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- Homework Statement:
- Let ##R## be a commutative ring with unity. Let ##p(x) = a_nx^n + a_{n-1}x^{n-1} + \dots + a_1x + a_0## be an element of the polynomial ring ##R[x]##. Prove that ##p(x)## is a zero divisor in ##R[x]## if and only if there is a nonzero element ##b \in R## such that ##bp(x) = 0##. Hint: Let ##g(x) = b_mx^m + b_{m-1}x^{m-1} + \dots + b_1x + b_0## be a nonzero polynomial of minimal degree such that ##g(x)p(x) = 0##. Show that ##b_ma_n = 0## and so ##a_ng(x)## is a polynomial of degree less than ##m## that also gives ##0## when multiplied by ##p(x)##. Conclude that ##a_ng(x) = 0##. Apply a similar argument to show by induction on ##i## that ##a_{n-i}g(x) = 0## for ##i = 0, 1, \dots, n## and show that this implies ##b_mp(x) = 0##.

- Relevant Equations:
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Proof: ##(\Leftarrow)## Suppose there exists non zero ##b \in R## such that ##bp(x) = 0##. Well, ##R \subset R[x]##, and so by definition of zero divisor, ##p(x)## is a zero divisor. (assuming ##p(x) \neq 0##).

##(\Rightarrow)## Suppose ##p(x)## is a zero divisor in ##R[x]##. Then we can choose a nonzero polynomial of minimal degree ##g(x) = b_mx^m + b_{m-1}x^{m-1} + \dots + b_1x + b_0## such that ##g(x)p(x) = 0##. From the reading, the coefficient of ##x^{m+n}## of ##g(x)p(x)## is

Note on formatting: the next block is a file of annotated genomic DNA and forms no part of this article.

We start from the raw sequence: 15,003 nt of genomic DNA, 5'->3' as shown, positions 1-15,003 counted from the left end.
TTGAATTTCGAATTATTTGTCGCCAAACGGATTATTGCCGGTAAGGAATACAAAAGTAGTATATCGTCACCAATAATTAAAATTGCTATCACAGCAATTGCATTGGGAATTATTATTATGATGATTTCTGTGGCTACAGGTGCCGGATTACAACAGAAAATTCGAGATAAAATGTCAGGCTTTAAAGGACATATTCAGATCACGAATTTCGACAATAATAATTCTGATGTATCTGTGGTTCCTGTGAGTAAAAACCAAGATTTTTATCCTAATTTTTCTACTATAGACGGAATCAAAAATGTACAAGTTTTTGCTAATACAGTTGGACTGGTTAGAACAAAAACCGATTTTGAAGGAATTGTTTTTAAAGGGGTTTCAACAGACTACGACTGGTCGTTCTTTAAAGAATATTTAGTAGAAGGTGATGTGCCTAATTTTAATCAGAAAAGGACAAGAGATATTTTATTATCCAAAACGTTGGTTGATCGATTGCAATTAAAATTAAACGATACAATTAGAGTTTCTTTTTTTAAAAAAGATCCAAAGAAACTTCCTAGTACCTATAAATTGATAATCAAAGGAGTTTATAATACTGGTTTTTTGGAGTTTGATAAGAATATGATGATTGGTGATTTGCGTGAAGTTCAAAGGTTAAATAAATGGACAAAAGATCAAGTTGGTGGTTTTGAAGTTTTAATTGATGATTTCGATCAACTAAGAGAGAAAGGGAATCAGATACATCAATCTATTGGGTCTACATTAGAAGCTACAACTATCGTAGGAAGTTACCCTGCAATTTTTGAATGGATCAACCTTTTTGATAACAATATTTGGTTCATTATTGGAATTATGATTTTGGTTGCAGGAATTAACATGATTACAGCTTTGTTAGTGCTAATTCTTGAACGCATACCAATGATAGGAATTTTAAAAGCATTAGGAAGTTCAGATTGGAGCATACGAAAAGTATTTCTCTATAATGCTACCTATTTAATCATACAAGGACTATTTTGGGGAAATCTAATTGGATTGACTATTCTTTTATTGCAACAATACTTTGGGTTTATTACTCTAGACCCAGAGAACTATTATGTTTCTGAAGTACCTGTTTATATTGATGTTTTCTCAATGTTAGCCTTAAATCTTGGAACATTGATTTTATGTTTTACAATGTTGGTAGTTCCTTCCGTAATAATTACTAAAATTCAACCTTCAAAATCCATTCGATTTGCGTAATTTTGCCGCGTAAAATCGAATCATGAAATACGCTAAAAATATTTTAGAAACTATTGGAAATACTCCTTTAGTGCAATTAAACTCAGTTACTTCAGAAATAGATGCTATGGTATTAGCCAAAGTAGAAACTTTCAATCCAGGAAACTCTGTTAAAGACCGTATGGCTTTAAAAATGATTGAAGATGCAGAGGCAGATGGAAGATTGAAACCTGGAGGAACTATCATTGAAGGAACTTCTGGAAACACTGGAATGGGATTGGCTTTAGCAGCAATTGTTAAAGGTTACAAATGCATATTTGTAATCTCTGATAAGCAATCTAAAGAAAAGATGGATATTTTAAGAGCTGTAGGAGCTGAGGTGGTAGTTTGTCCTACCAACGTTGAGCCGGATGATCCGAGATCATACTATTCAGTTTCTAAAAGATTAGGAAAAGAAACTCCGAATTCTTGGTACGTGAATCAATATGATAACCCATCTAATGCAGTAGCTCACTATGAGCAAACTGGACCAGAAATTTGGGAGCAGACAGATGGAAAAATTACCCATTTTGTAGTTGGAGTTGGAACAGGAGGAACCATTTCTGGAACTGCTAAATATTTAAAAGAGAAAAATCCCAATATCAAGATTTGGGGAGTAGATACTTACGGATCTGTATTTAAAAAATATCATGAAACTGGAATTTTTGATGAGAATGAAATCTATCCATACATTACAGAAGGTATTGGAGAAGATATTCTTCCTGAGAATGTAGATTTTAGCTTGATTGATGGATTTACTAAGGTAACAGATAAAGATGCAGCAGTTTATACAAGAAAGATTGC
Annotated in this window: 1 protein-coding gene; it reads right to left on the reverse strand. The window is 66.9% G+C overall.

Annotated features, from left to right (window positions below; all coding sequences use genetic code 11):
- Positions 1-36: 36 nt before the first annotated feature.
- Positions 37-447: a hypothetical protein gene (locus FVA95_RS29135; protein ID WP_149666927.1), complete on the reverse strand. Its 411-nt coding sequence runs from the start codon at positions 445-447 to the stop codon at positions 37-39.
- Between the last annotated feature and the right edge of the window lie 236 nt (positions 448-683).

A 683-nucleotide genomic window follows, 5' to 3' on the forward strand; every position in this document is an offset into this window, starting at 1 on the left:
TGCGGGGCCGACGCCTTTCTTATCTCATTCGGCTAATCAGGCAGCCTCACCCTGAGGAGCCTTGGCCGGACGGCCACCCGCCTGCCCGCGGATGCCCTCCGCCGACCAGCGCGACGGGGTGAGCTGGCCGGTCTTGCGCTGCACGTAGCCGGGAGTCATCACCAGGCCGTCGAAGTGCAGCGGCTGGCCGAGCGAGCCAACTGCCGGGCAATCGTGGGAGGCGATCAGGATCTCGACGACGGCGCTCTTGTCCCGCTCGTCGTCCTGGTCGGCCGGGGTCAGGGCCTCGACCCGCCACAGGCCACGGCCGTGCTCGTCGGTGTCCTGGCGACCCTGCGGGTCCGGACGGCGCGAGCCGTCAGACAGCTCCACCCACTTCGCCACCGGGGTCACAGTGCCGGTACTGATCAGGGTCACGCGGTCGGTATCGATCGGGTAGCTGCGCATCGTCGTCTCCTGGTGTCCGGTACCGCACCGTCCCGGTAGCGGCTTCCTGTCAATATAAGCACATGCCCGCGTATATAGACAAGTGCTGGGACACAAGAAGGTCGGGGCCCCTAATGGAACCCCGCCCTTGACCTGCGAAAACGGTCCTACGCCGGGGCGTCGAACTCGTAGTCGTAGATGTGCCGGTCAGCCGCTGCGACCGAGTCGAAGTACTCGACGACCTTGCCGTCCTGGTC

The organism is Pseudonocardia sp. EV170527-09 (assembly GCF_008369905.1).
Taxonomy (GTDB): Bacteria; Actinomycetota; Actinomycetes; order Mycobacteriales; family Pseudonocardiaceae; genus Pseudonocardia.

$$ \sum_{k = 0}^{n+m} a_kb_{n+m-k} = a_nb_m$$

since for ##k > n## we have ##a_k = 0## and for ##k < n## we have ##b_{n+m-k} = 0##. Since ##g(x)p(x) = 0## we can conclude ##a_nb_m = 0##, I think? Now, ##\deg a_ng(x) < \deg g(x)## and ##(a_ng(x))p(x) = a_n(g(x)p(x)) = a_n\cdot 0 = 0##. This implies ##a_ng(x) = 0## since it has degree less than ##g(x)## and thus is not a zero divisor of ##p(x)##.

We will show in general that for all ##i = 0, 1, \dots, n##, ##a_{n-i}g(x) = 0##. We've shown this for ##i = 0## and proceed by induction. I am stuck here. Any advice, please?

Also a question, is ##R[[x]] \subseteq R[x]## where ##R[[x]]## is the ring of formal power series with coefficients from ##R##? By the wikipedia, it seems every polynomial in ##R[x]## has finite degree, but I just wanted to confirm.

##(\Rightarrow)## Suppose ##p(x)## is a zero divisor in ##R[x]##. Then we can choose a nonzero polynomial of minimal degree ##g(x) = b_mx^m + b_{m-1}x^{m-1} + \dots + b_1x + b_0## such that ##g(x)p(x) = 0##. From the reading, the coefficient of ##x^{m+n}## of ##g(x)p(x)## is

$$ \sum_{k = 0}^{n+m} a_kb_{n+m-k} = a_nb_m$$

since for ##k > n## we have ##a_k = 0## and for ##k < n## we have ##b_{n+m-k} = 0##. Since ##g(x)p(x) = 0## we can conclude ##a_nb_m = 0##, I think? Now, ##\deg a_ng(x) < \deg g(x)## and ##(a_ng(x))p(x) = a_n(g(x)p(x)) = a_n\cdot 0 = 0##. This implies ##a_ng(x) = 0## since it has degree less than ##g(x)## and thus is not a zero divisor of ##p(x)##.

We will show in general that for all ##i = 0, 1, \dots, n##, ##a_{n-i}g(x) = 0##. We've shown this for ##i = 0## and proceed by induction. I am stuck here. Any advice, please?

Also a question, is ##R[[x]] \subseteq R[x]## where ##R[[x]]## is the ring of formal power series with coefficients from ##R##? By the wikipedia, it seems every polynomial in ##R[x]## has finite degree, but I just wanted to confirm.